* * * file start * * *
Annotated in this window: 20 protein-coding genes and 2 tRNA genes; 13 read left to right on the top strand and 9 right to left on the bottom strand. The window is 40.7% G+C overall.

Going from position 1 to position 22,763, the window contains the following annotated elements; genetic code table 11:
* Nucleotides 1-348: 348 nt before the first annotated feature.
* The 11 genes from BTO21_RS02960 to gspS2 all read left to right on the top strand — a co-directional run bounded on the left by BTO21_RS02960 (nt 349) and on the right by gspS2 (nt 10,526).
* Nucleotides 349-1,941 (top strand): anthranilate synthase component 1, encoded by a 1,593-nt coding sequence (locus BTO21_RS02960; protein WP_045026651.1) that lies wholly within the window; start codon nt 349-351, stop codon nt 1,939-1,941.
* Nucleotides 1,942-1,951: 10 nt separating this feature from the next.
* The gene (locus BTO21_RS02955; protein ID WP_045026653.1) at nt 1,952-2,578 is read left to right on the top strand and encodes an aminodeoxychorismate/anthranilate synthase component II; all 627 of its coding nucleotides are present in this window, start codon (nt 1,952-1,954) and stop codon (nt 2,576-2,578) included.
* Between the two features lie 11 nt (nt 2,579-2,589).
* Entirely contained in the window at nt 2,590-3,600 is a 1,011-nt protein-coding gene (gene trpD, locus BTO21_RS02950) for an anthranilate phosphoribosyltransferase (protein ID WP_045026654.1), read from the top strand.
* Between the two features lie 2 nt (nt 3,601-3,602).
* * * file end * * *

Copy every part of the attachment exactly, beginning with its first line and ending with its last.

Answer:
Annotated in this window: 20 protein-coding genes and 2 tRNA genes; 13 read left to right on the top strand and 9 right to left on the bottom strand. The window is 40.7% G+C overall.

Going from position 1 to position 22,763, the window contains the following annotated elements; genetic code table 11:
* Nucleotides 1-348: 348 nt before the first annotated feature.
* The 11 genes from BTO21_RS02960 to gspS2 all read left to right on the top strand — a co-directional run bounded on the left by BTO21_RS02960 (nt 349) and on the right by gspS2 (nt 10,526).
* Nucleotides 349-1,941 (top strand): anthranilate synthase component 1, encoded by a 1,593-nt coding sequence (locus BTO21_RS02960; protein WP_045026651.1) that lies wholly within the window; start codon nt 349-351, stop codon nt 1,939-1,941.
* Nucleotides 1,942-1,951: 10 nt separating this feature from the next.
* The gene (locus BTO21_RS02955; protein ID WP_045026653.1) at nt 1,952-2,578 is read left to right on the top strand and encodes an aminodeoxychorismate/anthranilate synthase component II; all 627 of its coding nucleotides are present in this window, start codon (nt 1,952-1,954) and stop codon (nt 2,576-2,578) included.
* Between the two features lie 11 nt (nt 2,579-2,589).
* Entirely contained in the window at nt 2,590-3,600 is a 1,011-nt protein-coding gene (gene trpD, locus BTO21_RS02950) for an anthranilate phosphoribosyltransferase (protein ID WP_045026654.1), read from the top strand.
* Between the two features lie 2 nt (nt 3,601-3,602).